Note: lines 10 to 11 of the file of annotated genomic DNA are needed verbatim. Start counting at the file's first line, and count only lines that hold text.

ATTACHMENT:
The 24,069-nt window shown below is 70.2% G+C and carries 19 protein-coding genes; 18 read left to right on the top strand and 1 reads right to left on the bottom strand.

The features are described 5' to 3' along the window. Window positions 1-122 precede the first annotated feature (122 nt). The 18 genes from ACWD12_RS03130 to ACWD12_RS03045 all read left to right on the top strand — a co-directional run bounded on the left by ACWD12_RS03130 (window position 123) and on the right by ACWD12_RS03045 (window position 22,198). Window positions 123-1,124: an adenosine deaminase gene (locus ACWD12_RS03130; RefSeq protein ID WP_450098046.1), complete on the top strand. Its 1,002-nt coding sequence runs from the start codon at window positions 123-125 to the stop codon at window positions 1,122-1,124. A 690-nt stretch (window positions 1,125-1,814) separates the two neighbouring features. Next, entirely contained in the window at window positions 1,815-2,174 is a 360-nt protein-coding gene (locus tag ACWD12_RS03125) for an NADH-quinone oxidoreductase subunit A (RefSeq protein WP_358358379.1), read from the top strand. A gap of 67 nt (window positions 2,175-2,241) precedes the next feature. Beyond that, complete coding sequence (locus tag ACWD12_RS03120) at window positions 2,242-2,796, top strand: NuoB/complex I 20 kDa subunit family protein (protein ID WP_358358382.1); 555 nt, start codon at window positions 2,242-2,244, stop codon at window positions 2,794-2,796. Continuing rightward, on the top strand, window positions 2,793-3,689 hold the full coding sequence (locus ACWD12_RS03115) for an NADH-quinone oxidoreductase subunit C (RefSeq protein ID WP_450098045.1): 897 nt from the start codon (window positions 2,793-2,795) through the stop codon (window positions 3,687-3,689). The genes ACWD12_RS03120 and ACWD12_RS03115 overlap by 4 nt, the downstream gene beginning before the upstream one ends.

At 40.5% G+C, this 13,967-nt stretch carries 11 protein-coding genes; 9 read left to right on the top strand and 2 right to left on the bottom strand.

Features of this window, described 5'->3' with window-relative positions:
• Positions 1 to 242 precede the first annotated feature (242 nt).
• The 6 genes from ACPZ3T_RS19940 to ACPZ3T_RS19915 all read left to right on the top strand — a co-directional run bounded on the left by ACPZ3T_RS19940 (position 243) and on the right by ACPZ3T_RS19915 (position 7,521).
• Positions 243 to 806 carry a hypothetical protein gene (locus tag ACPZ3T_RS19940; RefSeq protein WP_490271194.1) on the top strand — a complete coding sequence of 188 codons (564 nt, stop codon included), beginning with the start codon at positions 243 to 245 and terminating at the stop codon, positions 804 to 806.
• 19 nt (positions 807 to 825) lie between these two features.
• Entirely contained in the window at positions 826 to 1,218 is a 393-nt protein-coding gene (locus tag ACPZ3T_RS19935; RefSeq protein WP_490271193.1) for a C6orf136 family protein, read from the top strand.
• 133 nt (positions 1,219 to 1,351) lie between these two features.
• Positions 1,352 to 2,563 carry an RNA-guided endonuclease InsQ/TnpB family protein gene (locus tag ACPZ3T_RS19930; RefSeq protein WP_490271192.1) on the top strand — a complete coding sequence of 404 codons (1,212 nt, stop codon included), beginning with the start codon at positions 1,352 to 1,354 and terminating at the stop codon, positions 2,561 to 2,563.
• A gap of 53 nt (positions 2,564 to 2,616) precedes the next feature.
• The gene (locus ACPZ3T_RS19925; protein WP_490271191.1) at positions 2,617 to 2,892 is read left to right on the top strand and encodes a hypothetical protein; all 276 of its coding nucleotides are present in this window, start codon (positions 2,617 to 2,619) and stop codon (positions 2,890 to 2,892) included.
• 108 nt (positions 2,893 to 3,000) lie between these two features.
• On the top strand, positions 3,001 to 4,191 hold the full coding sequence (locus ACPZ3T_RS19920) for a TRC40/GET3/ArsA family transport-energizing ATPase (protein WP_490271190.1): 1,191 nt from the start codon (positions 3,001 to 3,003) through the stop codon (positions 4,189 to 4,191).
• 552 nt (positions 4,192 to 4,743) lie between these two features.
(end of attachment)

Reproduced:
• 133 nt (positions 1,219 to 1,351) lie between these two features.
• Positions 1,352 to 2,563 carry an RNA-guided endonuclease InsQ/TnpB family protein gene (locus tag ACPZ3T_RS19930; RefSeq protein WP_490271192.1) on the top strand — a complete coding sequence of 404 codons (1,212 nt, stop codon included), beginning with the start codon at positions 1,352 to 1,354 and terminating at the stop codon, positions 2,561 to 2,563.